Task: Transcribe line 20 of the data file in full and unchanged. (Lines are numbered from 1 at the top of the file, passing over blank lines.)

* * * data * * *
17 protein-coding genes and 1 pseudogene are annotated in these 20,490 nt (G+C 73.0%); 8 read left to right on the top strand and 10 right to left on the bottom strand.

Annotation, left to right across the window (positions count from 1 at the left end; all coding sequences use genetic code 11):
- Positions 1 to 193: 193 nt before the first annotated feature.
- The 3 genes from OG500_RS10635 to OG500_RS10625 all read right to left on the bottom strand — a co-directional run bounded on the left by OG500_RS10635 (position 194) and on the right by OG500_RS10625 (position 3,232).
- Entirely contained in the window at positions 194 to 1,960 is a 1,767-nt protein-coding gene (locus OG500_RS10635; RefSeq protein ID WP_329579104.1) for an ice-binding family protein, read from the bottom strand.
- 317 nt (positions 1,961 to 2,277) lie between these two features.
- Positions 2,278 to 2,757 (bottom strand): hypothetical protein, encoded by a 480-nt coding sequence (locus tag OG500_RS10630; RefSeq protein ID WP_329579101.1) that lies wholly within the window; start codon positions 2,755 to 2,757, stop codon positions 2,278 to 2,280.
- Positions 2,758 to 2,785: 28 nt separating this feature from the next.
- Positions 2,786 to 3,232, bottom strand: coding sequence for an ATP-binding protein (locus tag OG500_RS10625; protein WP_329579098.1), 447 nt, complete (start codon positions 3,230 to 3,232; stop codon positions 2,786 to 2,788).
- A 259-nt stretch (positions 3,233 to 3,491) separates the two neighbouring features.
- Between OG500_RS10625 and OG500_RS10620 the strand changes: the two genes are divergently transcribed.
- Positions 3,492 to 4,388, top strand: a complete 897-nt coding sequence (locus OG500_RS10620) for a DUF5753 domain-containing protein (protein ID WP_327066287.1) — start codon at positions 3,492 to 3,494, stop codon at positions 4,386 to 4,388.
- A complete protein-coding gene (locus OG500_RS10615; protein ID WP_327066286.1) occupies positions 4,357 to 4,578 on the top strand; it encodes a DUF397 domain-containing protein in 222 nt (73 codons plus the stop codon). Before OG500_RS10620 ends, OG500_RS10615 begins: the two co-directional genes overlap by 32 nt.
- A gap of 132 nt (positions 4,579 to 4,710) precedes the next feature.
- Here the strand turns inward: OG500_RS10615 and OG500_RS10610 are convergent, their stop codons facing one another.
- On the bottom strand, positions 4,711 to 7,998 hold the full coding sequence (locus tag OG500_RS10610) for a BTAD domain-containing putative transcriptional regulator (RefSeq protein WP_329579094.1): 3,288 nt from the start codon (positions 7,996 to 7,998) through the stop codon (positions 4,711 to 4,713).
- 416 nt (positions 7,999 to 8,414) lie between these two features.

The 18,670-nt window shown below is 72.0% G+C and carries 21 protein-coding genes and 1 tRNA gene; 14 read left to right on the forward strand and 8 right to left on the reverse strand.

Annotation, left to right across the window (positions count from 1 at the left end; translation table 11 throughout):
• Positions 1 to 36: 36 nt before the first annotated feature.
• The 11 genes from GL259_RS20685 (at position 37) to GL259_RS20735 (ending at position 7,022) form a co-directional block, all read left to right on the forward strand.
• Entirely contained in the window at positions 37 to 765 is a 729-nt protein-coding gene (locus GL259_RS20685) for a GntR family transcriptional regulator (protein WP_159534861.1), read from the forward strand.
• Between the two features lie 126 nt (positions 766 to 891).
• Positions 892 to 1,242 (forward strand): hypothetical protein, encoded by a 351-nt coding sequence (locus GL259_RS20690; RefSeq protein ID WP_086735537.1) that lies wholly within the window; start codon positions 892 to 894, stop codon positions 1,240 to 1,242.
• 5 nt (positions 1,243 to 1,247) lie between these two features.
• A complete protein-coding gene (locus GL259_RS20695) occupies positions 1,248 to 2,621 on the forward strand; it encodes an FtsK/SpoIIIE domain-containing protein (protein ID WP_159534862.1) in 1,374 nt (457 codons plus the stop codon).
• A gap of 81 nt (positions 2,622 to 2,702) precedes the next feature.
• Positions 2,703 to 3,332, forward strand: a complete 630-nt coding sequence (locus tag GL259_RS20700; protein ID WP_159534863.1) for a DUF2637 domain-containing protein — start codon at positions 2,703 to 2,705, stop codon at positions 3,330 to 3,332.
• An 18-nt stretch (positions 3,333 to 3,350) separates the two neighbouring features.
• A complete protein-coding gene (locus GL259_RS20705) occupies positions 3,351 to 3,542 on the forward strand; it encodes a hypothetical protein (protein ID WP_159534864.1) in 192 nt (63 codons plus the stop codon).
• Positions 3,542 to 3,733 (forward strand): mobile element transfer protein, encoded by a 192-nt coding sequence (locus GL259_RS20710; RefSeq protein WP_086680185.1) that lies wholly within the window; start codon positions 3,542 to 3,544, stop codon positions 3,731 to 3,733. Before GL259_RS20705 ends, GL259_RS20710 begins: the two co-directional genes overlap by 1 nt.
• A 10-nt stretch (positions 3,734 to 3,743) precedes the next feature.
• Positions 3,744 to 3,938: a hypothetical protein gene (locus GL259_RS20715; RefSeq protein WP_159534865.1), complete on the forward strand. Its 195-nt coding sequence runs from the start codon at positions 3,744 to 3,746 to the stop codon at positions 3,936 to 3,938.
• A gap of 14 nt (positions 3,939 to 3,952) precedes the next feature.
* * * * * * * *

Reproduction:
• Positions 1 to 36: 36 nt before the first annotated feature.